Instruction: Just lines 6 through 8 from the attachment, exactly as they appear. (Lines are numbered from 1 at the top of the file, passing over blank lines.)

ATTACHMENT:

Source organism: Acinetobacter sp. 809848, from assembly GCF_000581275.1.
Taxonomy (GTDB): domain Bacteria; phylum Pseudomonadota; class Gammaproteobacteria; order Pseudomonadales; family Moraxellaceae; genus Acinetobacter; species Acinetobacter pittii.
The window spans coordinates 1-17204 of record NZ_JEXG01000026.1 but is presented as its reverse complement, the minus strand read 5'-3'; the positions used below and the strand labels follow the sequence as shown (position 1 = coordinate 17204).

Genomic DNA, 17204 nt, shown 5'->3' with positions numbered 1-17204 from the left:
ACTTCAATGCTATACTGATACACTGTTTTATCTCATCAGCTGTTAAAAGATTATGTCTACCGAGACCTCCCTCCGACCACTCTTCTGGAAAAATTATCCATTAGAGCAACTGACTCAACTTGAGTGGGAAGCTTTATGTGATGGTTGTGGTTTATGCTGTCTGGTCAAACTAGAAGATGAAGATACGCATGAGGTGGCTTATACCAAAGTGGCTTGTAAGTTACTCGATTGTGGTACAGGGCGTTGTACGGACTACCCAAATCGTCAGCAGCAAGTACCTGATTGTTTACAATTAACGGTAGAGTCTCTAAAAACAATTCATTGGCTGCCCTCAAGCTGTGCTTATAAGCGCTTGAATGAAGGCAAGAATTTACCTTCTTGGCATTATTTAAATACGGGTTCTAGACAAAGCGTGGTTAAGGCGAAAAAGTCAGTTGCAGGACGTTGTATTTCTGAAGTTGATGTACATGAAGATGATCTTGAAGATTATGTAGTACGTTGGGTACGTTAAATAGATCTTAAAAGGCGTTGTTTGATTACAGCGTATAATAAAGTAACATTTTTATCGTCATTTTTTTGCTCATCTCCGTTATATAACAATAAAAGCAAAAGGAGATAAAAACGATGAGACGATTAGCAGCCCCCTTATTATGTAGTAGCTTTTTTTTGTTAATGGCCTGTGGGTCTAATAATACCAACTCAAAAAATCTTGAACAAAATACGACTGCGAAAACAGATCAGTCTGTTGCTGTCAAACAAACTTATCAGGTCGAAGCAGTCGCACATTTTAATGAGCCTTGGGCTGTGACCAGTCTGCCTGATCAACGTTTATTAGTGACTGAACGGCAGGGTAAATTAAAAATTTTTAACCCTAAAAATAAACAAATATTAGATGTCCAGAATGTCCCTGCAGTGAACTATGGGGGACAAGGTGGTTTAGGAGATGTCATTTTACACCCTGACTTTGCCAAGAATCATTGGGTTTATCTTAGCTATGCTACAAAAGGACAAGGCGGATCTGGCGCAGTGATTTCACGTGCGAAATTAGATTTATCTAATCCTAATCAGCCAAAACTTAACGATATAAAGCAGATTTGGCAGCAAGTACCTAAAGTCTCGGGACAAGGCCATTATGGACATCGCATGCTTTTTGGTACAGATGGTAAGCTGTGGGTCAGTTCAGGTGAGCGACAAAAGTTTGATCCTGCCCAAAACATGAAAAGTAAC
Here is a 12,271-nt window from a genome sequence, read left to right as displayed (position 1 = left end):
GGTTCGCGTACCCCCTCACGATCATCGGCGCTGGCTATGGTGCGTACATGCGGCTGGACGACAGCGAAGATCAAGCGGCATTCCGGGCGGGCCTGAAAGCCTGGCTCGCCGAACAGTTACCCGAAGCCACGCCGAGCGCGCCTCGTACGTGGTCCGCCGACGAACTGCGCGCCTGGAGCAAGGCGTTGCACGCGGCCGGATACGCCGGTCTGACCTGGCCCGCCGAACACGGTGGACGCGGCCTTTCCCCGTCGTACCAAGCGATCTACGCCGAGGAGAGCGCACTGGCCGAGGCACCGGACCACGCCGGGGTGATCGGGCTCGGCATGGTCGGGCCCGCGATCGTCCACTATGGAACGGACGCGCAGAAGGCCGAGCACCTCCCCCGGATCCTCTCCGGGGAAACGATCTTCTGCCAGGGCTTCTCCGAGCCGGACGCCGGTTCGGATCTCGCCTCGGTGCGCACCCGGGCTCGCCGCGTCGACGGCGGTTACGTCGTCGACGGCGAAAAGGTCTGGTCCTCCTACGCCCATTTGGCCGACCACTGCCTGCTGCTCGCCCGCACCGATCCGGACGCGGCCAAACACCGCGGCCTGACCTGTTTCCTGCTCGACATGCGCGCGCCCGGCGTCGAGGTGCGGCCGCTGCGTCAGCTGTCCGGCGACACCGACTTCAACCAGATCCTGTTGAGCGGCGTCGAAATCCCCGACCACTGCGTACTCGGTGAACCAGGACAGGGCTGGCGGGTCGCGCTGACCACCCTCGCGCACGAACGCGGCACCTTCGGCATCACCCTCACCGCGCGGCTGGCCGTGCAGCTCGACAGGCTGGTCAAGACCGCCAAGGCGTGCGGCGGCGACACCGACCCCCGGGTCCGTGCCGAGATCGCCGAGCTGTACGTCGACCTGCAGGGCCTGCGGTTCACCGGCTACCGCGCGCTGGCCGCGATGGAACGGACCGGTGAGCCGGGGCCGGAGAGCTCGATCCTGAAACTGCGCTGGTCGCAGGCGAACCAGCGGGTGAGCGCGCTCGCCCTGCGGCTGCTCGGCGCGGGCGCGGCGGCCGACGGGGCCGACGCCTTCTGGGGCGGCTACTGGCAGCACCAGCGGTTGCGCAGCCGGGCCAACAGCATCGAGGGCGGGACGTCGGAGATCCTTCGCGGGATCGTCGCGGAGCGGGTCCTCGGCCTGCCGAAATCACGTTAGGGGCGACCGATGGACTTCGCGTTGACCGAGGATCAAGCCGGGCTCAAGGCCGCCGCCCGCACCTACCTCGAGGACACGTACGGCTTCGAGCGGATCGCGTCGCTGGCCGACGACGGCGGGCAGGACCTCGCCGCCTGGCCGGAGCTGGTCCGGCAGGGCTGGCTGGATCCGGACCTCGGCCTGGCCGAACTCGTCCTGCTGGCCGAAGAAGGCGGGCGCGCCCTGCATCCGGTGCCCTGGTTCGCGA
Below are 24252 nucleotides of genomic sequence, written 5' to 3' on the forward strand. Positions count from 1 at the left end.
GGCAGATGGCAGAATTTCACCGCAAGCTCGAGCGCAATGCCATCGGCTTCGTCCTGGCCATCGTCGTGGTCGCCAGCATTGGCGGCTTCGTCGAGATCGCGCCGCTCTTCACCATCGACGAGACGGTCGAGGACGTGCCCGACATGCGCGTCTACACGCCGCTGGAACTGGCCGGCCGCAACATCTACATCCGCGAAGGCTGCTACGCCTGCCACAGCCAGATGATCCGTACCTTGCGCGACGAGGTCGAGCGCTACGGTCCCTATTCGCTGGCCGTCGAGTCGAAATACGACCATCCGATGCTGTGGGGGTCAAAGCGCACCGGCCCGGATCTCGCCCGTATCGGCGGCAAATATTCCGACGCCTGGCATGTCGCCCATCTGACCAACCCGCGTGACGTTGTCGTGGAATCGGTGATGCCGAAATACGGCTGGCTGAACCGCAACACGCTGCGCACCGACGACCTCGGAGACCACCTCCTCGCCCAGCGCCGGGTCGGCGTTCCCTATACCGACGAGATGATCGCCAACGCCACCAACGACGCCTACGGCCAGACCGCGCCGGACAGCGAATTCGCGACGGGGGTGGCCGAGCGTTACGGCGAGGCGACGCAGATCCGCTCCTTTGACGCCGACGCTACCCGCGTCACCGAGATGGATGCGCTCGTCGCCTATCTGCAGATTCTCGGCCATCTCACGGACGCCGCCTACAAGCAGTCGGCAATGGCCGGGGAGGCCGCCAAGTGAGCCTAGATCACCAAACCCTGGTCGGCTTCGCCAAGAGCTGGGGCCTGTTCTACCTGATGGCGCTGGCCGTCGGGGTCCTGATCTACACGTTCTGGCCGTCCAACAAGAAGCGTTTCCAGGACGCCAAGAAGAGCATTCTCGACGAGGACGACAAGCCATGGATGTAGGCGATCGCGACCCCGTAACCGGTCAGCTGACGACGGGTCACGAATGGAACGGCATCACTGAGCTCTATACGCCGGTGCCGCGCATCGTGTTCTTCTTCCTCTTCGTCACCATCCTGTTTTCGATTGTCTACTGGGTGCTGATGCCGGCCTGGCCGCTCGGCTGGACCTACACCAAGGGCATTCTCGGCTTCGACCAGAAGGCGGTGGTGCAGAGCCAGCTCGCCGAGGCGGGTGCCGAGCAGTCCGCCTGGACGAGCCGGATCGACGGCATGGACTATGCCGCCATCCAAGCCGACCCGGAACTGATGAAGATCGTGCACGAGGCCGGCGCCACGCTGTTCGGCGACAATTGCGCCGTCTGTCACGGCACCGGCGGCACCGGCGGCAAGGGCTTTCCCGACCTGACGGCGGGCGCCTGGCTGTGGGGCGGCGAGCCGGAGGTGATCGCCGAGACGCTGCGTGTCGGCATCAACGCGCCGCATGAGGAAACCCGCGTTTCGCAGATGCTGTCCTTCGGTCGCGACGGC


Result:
Here is a 12,271-nt window from a genome sequence, read left to right as displayed (position 1 = left end):
GGTTCGCGTACCCCCTCACGATCATCGGCGCTGGCTATGGTGCGTACATGCGGCTGGACGACAGCGAAGATCAAGCGGCATTCCGGGCGGGCCTGAAAGCCTGGCTCGCCGAACAGTTACCCGAAGCCACGCCGAGCGCGCCTCGTACGTGGTCCGCCGACGAACTGCGCGCCTGGAGCAAGGCGTTGCACGCGGCCGGATACGCCGGTCTGACCTGGCCCGCCGAACACGGTGGACGCGGCCTTTCCCCGTCGTACCAAGCGATCTACGCCGAGGAGAGCGCACTGGCCGAGGCACCGGACCACGCCGGGGTGATCGGGCTCGGCATGGTCGGGCCCGCGATCGTCCACTATGGAACGGACGCGCAGAAGGCCGAGCACCTCCCCCGGATCCTCTCCGGGGAAACGATCTTCTGCCAGGGCTTCTCCGAGCCGGACGCCGGTTCGGATCTCGCCTCGGTGCGCACCCGGGCTCGCCGCGTCGACGGCGGTTACGTCGTCGACGGCGAAAAGGTCTGGTCCTCCTACGCCCATTTGGCCGACCACTGCCTGCTGCTCGCCCGCACCGATCCGGACGCGGCCAAACACCGCGGCCTGACCTGTTTCCTGCTCGACATGCGCGCGCCCGGCGTCGAGGTGCGGCCGCTGCGTCAGCTGTCCGGCGACACCGACTTCAACCAGATCCTGTTGAGCGGCGTCGAAATCCCCGACCACTGCGTACTCGGTGAACCAGGACAGGGCTGGCGGGTCGCGCTGACCACCCTCGCGCACGAACGCGGCACCTTCGGCATCACCCTCACCGCGCGGCTGGCCGTGCAGCTCGACAGGCTGGTCAAGACCGCCAAGGCGTGCGGCGGCGACACCGACCCCCGGGTCCGTGCCGAGATCGCCGAGCTGTACGTCGACCTGCAGGGCCTGCGGTTCACCGGCTACCGCGCGCTGGCCGCGATGGAACGGACCGGTGAGCCGGGGCCGGAGAGCTCGATCCTGAAACTGCGCTGGTCGCAGGCGAACCAGCGGGTGAGCGCGCTCGCCCTGCGGCTGCTCGGCGCGGGCGCGGCGGCCGACGGGGCCGACGCCTTCTGGGGCGGCTACTGGCAGCACCAGCGGTTGCGCAGCCGGGCCAACAGCATCGAGGGCGGGACGTCGGAGATCCTTCGCGGGATCGTCGCGGAGCGGGTCCTCGGCCTGCCGAAATCACGTTAGGGGCGACCGATGGACTTCGCGTTGACCGAGGATCAAGCCGGGCTCAAGGCCGCCGCCCGCACCTACCTCGAGGACACGTACGGCTTCGAGCGGATCGCGTCGCTGGCCGACGACGGCGGGCAGGACCTCGCCGCCTGGCCGGAGCTGGTCCGGCAGGGCTGGCTGGATCCGGACCTCGGCCTGGCCGAACTCGTCCTGCTGGCCGAAGAAGGCGGGCGCGCCCTGCATCCGGTGCCCTGGTTCGCGA
Below are 24252 nucleotides of genomic sequence, written 5' to 3' on the forward strand. Positions count from 1 at the left end.